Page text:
“The plants literally drowned and died because the roots couldn’t get any oxygen.”
“The plants literally drowned and died because the roots couldn’t get any oxygen.”
The new Cannabis Control Board wants to ramp up New York’s recreational marijuana industry, that’s expected to roll out next year.
“These are people that wrote the bill. They should’ve had these people in mind when they wrote those statutes.”
“They’re the ones that live here. They’re the ones that have a voice.”
Niezgoda said that smaller infractions, and unintended smuggling, are another matter for travelers to keep in mind.
“It’s just crazy. It’s here. It’s already here. People are already smoking it. Let us just go and get a legal substance from a safe provider.”
“This legislation provides important updates to our state’s medical marijuana program to ensure that patients have improved access to medication.”
“The local law has to be adopted on or before Dec. 31, 2021. That’s coming up really quickly. It’s like a one or done shot. If you adopt it on Jan. 1, it has no effect.”
“These are growing pains. And the people that can navigate the growing pains, both with patience, intelligence and capital, they could come out in the next 3-5 years being pretty successful.”
“Whether you smoke, vape, take edibles — getting behind the wheel when you are under the influence poses a risk to everyone on the road.”
Under the new cannabis laws, police cannot use the smell of cannabis to initiate a search in most circumstances.
“The gavel came down and I was in my living room with tears streaming down my face.”
“We have gotten past the impasse of impaired driving and are looking to get language that will be satisfactory in the next day or so.”
“I feel much more comfortable about that scenario than I would around rushed budget negotiations that would be based off of the Governor’s position.”
“I spent this past weekend on the phone with the Assembly Majority Leader Crystal Peoples-Stokes working through it. We’re very close on marijuana.”
“What we’ve seen in other states like Colorado — less taxes and lower barrier to entry — means more revenue. More revenue means more money for community reinvestment.”
Legislative Democrats’ qualms don’t stop at the social equity funding, there are additional concerns as well with the taxation structure, criminal penalties and oversight of the Governor’s proposed Office of Cannabis Management.
Cuomo’s proposal would set aside $100 million of the state tax revenue generated by the cannabis industry to be reinvested for purposes of social equity, targeting communities disproportionately impacted by the state’s drug laws.
Cuomo, during his address on the state budget Tuesday, said the potential tax revenue from the cannabis industry would likely help garner support for legalization this year.
“I’ve tried to pass it, but this is the year that we need the funding and a lot of New Yorkers need the funding.”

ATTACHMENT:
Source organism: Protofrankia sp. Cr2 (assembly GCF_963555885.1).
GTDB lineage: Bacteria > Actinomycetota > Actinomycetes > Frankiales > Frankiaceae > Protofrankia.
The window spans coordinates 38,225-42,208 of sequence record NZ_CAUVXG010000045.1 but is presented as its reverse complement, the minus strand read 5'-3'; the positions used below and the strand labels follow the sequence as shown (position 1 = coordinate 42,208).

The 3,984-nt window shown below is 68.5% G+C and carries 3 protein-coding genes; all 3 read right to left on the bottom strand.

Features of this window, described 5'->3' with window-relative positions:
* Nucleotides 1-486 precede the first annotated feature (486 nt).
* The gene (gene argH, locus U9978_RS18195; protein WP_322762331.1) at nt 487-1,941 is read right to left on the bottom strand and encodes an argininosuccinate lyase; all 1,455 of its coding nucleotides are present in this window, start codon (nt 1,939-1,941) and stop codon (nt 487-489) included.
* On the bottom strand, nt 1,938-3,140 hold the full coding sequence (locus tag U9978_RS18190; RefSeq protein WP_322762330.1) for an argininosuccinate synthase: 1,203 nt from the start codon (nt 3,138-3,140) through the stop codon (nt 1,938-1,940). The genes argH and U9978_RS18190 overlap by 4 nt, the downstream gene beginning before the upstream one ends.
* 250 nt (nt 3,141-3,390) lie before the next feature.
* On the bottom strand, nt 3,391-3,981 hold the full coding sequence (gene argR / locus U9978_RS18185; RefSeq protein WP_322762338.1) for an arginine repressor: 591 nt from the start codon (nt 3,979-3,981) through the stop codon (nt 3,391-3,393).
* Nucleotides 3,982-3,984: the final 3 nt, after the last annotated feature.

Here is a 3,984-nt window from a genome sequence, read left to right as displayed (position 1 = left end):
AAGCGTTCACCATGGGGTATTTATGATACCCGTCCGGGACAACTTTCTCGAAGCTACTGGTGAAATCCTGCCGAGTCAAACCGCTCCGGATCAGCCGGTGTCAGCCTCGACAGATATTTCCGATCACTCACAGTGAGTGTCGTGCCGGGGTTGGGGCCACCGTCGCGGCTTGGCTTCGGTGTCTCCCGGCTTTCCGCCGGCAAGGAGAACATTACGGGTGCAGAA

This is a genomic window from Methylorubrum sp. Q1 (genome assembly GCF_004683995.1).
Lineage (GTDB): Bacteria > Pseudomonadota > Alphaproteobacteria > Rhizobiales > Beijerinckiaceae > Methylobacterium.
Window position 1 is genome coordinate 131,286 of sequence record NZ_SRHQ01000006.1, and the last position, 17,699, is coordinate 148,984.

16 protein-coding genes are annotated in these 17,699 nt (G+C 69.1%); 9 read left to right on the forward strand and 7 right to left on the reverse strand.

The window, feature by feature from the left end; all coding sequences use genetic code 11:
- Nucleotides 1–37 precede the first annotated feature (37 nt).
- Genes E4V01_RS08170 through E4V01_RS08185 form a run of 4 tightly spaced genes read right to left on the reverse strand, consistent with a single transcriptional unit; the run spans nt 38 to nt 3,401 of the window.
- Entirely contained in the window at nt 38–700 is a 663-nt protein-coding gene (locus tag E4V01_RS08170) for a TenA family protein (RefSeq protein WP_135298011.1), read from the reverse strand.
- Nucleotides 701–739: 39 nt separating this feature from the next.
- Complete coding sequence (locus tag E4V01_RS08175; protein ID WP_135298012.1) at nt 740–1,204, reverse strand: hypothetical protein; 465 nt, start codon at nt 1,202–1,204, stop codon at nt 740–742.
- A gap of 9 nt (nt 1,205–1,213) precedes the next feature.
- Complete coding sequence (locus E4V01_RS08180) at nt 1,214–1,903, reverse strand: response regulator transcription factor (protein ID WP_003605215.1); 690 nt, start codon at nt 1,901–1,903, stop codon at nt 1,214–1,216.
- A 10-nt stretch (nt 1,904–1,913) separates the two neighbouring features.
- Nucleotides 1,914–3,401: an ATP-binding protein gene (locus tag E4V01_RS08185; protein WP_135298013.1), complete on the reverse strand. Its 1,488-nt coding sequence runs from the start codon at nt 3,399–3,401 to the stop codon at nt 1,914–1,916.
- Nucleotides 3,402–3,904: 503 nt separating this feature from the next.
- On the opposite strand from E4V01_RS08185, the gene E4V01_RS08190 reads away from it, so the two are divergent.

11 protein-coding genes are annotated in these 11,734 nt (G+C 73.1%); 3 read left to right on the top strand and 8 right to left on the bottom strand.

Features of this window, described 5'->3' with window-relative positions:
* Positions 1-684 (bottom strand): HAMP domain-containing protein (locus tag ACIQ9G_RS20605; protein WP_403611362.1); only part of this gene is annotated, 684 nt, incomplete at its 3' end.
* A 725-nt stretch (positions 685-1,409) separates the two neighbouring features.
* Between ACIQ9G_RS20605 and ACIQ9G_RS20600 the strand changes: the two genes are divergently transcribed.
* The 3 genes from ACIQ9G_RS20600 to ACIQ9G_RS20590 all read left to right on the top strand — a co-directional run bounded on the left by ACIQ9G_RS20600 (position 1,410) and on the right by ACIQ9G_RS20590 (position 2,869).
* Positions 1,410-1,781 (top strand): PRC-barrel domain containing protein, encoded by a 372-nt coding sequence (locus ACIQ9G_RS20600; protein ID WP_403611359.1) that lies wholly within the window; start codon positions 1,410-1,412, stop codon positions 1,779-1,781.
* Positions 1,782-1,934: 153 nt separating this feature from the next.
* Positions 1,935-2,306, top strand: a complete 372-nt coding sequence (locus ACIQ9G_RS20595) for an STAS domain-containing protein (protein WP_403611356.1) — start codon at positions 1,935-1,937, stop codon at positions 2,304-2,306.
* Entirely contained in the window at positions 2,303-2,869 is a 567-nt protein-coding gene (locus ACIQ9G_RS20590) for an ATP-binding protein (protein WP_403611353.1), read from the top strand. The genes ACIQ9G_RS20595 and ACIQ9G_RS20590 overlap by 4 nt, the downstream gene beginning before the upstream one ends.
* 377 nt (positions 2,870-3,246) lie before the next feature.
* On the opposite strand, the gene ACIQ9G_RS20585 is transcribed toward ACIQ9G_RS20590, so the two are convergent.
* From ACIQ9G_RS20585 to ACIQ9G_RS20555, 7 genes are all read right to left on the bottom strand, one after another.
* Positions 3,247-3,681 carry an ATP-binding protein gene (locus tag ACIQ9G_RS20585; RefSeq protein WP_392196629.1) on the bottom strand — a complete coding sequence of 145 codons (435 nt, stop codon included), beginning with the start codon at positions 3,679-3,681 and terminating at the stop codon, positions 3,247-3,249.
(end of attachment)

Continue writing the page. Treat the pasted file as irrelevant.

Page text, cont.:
PA faces a new dynamic if and when it considers whether to pursue its own recreational marijuana legalization measure.
“We know our hospitality industry is really taking a beating because of this pandemic, and they’re going to need to bounce back. Giving them an edge by having cannabis tourism is tremendously helpful.”
Gov. Tom Wolf calls for some of the revenue from marijuana sales to go toward “repairing the harm done to crime victims and communities as a result of marijuana criminalization.”
“I know the governor has a good heart, and I know he probably will try to make sure that there are resources invested in communities of color that have been disproportionately impacted.”
Many cannabis companies saw their stock prices soar in the first few months of 2019, only to see their valuations collapse.
Legislators did decriminalize possession of marijuana, from a misdemeanor to a fine, although people can still be arrested for having the drug on them.
The states also agreed to take more steps to discourage minors from vaping any type of products, including nicotine.
“Because it makes no sense to pass one set of rules in New York when they can just drive across the border to Connecticut and have a different set of rules and vice versa.”
For the first time, Pennsylvania’s governor is throwing his support behind fully legalizing marijuana. Republicans say they’re skeptical.
“By providing individuals who have suffered the consequences of an unfair marijuana conviction with a path to have their records expunged and by reducing draconian penalties, we are taking a critical step forward in addressing a broken and discriminatory criminal justice process.”
“This will really become our hub on the east coast of the United States to do this manufacturing and really scale the business.”
“For both conditions, medical marijuana is not first line treatment and should not replace traditional therapies but should be used in conjunction with them, when recommended by a physician.”
ITHACA, NY (WSKG) – The 2019 New York legislative session saw the passage of a raft of legislation that has been blocked in previous years. Assemblywoman Barbara Lifton spoke with WSKG’s Celia Clarke in the Ithaca studio. She represents Tompkins County and part of Cortland County in the state Assembly. Lifton spoke about the new farm labor rights, legalization of electrically-assisted bicycles and scooters, and why she thinks marijuana legalization is inevitable. The conversation begins with Lifton talking what she considers the most important accomplishment of the session.
Advocates of legalizing adult recreational marijuana plan to spend the next six months convincing New York lawmakers that allowing the drug to be sold.
“It makes the situation much, much better, especially for the black and brown community that has paid such a high price. But politically, the support was not there to pass legalization.”
“Where I have to be concerned is when it comes into the public safety of everybody in our community. And, you know, things like driving while ability impaired, is a big thing for me…
“Actually I’m pretty optimistic, which is going to surprise a lot of people. This is our chance. This is our opportunity to fulfill the things we were promised at election time.”
The survey found that over 85% percent of Democrats think legalized pot would not raise crime rates. That number is just under 50% for Republicans and 75% for independents.